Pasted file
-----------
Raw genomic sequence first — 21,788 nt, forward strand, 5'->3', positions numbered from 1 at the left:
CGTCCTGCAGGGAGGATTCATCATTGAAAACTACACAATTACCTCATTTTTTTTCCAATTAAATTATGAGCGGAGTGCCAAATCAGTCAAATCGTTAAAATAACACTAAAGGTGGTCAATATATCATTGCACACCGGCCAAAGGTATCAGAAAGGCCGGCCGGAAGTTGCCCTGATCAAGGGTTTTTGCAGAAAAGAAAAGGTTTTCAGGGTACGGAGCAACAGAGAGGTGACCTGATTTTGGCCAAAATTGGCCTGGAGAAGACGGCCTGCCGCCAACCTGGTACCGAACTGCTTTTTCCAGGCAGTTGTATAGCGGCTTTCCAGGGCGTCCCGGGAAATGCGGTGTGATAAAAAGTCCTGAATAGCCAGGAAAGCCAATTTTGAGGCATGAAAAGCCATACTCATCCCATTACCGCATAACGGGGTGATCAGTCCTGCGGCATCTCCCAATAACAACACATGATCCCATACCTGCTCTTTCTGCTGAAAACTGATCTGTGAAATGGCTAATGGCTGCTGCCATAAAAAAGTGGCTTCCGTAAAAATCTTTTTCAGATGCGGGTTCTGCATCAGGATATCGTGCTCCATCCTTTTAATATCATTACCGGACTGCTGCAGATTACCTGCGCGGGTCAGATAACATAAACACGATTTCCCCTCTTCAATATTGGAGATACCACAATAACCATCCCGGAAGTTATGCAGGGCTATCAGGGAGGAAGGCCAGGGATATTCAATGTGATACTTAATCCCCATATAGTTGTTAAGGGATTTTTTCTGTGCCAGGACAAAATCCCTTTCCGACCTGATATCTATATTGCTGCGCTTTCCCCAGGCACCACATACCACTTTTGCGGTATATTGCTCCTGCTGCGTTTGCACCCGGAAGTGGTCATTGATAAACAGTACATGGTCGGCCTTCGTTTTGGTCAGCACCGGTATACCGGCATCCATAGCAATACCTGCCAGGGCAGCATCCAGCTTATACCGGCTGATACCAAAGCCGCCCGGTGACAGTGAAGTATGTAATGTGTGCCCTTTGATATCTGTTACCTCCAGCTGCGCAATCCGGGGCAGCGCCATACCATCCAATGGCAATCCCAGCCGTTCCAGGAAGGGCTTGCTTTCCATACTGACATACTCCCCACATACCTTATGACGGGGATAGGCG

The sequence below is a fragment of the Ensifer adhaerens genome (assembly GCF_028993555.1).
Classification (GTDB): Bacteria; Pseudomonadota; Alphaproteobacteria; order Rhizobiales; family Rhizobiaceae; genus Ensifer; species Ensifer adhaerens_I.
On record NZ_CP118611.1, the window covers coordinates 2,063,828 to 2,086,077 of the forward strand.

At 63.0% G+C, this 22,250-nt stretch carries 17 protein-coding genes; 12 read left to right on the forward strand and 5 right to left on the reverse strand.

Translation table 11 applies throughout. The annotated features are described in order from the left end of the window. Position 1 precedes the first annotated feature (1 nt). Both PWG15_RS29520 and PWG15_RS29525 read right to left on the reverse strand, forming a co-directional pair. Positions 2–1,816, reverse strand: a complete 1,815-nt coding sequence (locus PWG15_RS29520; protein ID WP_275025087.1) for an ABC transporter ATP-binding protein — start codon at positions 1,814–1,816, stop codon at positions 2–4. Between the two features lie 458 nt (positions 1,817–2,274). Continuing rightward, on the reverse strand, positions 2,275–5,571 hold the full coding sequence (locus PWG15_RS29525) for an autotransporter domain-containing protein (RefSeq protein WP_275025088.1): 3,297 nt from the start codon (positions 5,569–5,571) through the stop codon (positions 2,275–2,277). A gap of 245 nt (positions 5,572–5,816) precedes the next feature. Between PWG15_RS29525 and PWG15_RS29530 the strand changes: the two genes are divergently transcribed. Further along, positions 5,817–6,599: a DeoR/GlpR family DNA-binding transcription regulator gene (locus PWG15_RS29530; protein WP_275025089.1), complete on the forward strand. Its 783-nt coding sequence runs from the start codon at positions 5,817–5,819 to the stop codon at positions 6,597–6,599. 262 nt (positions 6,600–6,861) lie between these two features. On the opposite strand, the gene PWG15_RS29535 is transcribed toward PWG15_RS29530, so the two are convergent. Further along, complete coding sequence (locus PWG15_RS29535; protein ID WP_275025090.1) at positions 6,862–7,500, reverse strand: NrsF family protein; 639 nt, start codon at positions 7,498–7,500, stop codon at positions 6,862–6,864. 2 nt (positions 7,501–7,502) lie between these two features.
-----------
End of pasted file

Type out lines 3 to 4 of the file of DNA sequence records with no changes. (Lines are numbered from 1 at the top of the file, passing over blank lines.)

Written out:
The sequence below is a fragment of the Ensifer adhaerens genome (assembly GCF_028993555.1).
Classification (GTDB): Bacteria; Pseudomonadota; Alphaproteobacteria; order Rhizobiales; family Rhizobiaceae; genus Ensifer; species Ensifer adhaerens_I.